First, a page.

Hackers develop tools to thwart forensics

Anti-forensics tools and skills to thwart investigators are emerging in the underground hacker scene.

Anti-forensics tools and skills to thwart investigators are emerging in the underground hacker scene.

One example is a class of programs called the Loadable Kernel Modules (LKM) which, if used by hackers, can hide data even from forensics experts.

LKMs are files that contain components that can run dynamically. Normally, LKMs are used to load hardware drivers.

Hackers can create LKM rootkits that can access the kernel directly, while hiding processes, connections, directories and files without modifying the binaries of any program. A rootkit is a collection of programs that a hacker uses to mask intrusion and get access to a computer.

While most hackers' rootkits activities can be detected by methods such as doing MD5 checksums, if LKM rootkits are used, any checksum methods become useless as no files would have been modified.

It is not just a case of hidden files but the alteration of kernel processes so that queries on various information to the server would return fake results. For example, when a file search is made, even if the file were there, the search will turn up negative.

By checking ports for unusual activities, it might be possible to detect that the computer system has been compromised or "rooted". Tools such as Kstat can be used to detect rooted systems, but there are limitations.

Computer forensics typically involves two activities, data collection extraction and recovery as well as analysis. Data collection extraction and recovery involve identifying critical information, protecting and preserving the integrity of electronic data during forensic examination from any possible alteration, damage or data corruption.

Analysis includes analysis of data and information that could reveal the contents of hidden files.

For computer forensics, having good quality data is imperative. Just by downgrading the quality of data to make the output suspect would render the data useless in a court of law.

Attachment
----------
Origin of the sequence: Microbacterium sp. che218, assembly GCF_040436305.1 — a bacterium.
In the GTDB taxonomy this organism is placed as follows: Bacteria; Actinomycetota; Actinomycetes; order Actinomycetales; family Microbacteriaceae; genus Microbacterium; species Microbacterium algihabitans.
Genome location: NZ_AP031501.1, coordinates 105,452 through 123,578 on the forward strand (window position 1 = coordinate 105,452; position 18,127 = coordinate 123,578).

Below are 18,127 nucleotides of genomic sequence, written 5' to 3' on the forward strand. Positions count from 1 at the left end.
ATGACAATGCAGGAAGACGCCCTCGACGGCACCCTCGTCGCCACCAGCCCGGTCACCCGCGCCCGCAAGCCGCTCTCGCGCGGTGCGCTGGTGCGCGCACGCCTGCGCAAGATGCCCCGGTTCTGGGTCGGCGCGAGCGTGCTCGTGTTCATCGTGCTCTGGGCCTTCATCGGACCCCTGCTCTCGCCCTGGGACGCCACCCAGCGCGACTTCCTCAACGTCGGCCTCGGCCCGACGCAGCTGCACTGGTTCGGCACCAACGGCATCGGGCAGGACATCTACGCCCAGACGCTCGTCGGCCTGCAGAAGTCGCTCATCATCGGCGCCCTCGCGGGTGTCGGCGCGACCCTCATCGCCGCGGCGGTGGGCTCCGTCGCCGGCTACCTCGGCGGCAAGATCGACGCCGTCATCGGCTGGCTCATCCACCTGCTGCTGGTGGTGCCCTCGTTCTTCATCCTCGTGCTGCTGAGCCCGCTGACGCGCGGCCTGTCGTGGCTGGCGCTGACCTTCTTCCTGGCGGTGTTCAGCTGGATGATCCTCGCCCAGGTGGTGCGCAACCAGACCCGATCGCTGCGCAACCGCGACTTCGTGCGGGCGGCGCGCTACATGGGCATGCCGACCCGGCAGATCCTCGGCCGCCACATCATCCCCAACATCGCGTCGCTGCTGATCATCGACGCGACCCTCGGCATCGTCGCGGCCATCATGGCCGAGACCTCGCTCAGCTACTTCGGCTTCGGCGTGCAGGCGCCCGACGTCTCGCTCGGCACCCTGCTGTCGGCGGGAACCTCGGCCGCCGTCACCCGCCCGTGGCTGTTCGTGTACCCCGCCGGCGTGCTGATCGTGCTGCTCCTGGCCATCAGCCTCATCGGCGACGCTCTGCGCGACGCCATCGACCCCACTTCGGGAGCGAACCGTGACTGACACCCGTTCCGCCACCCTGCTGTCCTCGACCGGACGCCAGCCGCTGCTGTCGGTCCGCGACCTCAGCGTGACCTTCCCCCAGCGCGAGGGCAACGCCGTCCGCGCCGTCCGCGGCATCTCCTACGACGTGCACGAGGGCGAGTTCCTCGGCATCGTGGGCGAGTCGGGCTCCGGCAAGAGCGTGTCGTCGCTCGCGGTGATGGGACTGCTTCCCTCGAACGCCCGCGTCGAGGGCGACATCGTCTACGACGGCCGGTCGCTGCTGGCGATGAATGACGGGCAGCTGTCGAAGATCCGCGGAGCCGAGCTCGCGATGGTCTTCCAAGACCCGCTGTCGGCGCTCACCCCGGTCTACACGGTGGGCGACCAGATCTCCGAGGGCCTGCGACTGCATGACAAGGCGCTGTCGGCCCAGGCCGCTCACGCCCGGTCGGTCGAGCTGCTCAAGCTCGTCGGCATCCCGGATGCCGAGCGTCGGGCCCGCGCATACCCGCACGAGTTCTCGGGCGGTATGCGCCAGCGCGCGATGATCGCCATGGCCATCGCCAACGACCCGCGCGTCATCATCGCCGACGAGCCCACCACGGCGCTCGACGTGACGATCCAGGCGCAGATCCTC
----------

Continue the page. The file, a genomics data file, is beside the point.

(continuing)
"The idea is not to train IT professionals into lawyers," said Zaid Hamzah, managing director of i-Knowledge Technologies, an electronic legal services company in Singapore. Rather, it is to let IT professionals be sufficiently aware of the laws so that they can operate more effectively within the legal framework.

The problem is that for certain businesses, even if the IT system is technically competent, it would still be a failure if it is not aligned with the business' legal obligations. And when organisations suspect unauthorised or unethical IT activities, security measures and forensics activities could be rendered inadmissible in court because of technicalities.

A striking example given by Zaid is that of log files. Although log files are admissible in some countries, in others they are regarded as hearsay evidence, which is generally not admissible except under certain scenarios.

Hearsay evidence refers to oral statements of a person other than the person testifying, or statements contained in documents offered to prove the truth of its contents. A possible scenario where log files can be admissible is when they are enabled as part of the normal rules of doing business.

Louis Chua writes for Computerworld

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